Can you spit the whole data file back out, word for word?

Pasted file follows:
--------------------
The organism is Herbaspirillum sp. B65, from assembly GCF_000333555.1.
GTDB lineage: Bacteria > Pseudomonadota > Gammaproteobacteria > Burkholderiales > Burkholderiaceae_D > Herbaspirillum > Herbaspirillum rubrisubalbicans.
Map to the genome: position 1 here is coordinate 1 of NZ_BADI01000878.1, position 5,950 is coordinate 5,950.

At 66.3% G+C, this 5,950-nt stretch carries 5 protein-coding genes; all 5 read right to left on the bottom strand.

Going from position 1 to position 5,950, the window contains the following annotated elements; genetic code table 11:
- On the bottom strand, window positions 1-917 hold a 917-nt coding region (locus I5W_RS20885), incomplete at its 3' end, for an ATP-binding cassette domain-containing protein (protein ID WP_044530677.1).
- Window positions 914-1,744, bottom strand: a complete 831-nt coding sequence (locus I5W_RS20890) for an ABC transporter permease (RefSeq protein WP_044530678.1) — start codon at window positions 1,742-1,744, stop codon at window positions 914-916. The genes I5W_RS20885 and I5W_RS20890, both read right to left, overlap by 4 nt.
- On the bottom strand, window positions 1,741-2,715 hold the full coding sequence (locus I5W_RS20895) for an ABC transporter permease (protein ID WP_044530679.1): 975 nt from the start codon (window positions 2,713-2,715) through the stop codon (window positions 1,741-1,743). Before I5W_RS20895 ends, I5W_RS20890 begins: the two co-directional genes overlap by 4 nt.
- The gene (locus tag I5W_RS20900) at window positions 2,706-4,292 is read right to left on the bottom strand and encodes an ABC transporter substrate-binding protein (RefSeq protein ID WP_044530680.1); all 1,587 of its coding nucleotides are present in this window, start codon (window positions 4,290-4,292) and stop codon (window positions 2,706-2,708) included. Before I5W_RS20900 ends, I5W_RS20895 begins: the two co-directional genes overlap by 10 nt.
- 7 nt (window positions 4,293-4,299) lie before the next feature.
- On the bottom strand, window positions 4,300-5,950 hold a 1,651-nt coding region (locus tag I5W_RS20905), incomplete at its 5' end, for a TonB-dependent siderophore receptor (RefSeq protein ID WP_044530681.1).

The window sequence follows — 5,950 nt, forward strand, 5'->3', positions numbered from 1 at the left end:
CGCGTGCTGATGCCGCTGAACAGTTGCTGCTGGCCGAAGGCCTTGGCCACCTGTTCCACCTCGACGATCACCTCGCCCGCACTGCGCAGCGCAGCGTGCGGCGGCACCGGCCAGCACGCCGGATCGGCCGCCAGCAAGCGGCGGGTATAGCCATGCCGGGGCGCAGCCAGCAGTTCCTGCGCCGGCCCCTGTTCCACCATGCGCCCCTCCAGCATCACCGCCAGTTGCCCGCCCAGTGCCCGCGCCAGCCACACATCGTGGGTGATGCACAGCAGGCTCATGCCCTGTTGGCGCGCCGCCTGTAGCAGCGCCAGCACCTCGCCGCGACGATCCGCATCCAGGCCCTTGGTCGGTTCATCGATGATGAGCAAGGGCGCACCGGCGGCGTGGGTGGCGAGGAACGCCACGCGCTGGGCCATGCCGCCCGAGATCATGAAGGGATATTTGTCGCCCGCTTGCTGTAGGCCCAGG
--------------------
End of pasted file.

The organism is Herbaspirillum sp. B65, from assembly GCF_000333555.1.
GTDB lineage: Bacteria > Pseudomonadota > Gammaproteobacteria > Burkholderiales > Burkholderiaceae_D > Herbaspirillum > Herbaspirillum rubrisubalbicans.
Map to the genome: position 1 here is coordinate 1 of NZ_BADI01000878.1, position 5,950 is coordinate 5,950.

At 66.3% G+C, this 5,950-nt stretch carries 5 protein-coding genes; all 5 read right to left on the bottom strand.

Going from position 1 to position 5,950, the window contains the following annotated elements; genetic code table 11:
- On the bottom strand, window positions 1-917 hold a 917-nt coding region (locus I5W_RS20885), incomplete at its 3' end, for an ATP-binding cassette domain-containing protein (protein ID WP_044530677.1).
- Window positions 914-1,744, bottom strand: a complete 831-nt coding sequence (locus I5W_RS20890) for an ABC transporter permease (RefSeq protein WP_044530678.1) — start codon at window positions 1,742-1,744, stop codon at window positions 914-916. The genes I5W_RS20885 and I5W_RS20890, both read right to left, overlap by 4 nt.
- On the bottom strand, window positions 1,741-2,715 hold the full coding sequence (locus I5W_RS20895) for an ABC transporter permease (protein ID WP_044530679.1): 975 nt from the start codon (window positions 2,713-2,715) through the stop codon (window positions 1,741-1,743). Before I5W_RS20895 ends, I5W_RS20890 begins: the two co-directional genes overlap by 4 nt.
- The gene (locus tag I5W_RS20900) at window positions 2,706-4,292 is read right to left on the bottom strand and encodes an ABC transporter substrate-binding protein (RefSeq protein ID WP_044530680.1); all 1,587 of its coding nucleotides are present in this window, start codon (window positions 4,290-4,292) and stop codon (window positions 2,706-2,708) included. Before I5W_RS20900 ends, I5W_RS20895 begins: the two co-directional genes overlap by 10 nt.
- 7 nt (window positions 4,293-4,299) lie before the next feature.
- On the bottom strand, window positions 4,300-5,950 hold a 1,651-nt coding region (locus tag I5W_RS20905), incomplete at its 5' end, for a TonB-dependent siderophore receptor (RefSeq protein ID WP_044530681.1).

The window sequence follows — 5,950 nt, forward strand, 5'->3', positions numbered from 1 at the left end:
CGCGTGCTGATGCCGCTGAACAGTTGCTGCTGGCCGAAGGCCTTGGCCACCTGTTCCACCTCGACGATCACCTCGCCCGCACTGCGCAGCGCAGCGTGCGGCGGCACCGGCCAGCACGCCGGATCGGCCGCCAGCAAGCGGCGGGTATAGCCATGCCGGGGCGCAGCCAGCAGTTCCTGCGCCGGCCCCTGTTCCACCATGCGCCCCTCCAGCATCACCGCCAGTTGCCCGCCCAGTGCCCGCGCCAGCCACACATCGTGGGTGATGCACAGCAGGCTCATGCCCTGTTGGCGCGCCGCCTGTAGCAGCGCCAGCACCTCGCCGCGACGATCCGCATCCAGGCCCTTGGTCGGTTCATCGATGATGAGCAAGGGCGCACCGGCGGCGTGGGTGGCGAGGAACGCCACGCGCTGGGCCATGCCGCCCGAGATCATGAAGGGATATTTGTCGCCCGCTTGCTGTAGGCCCAGG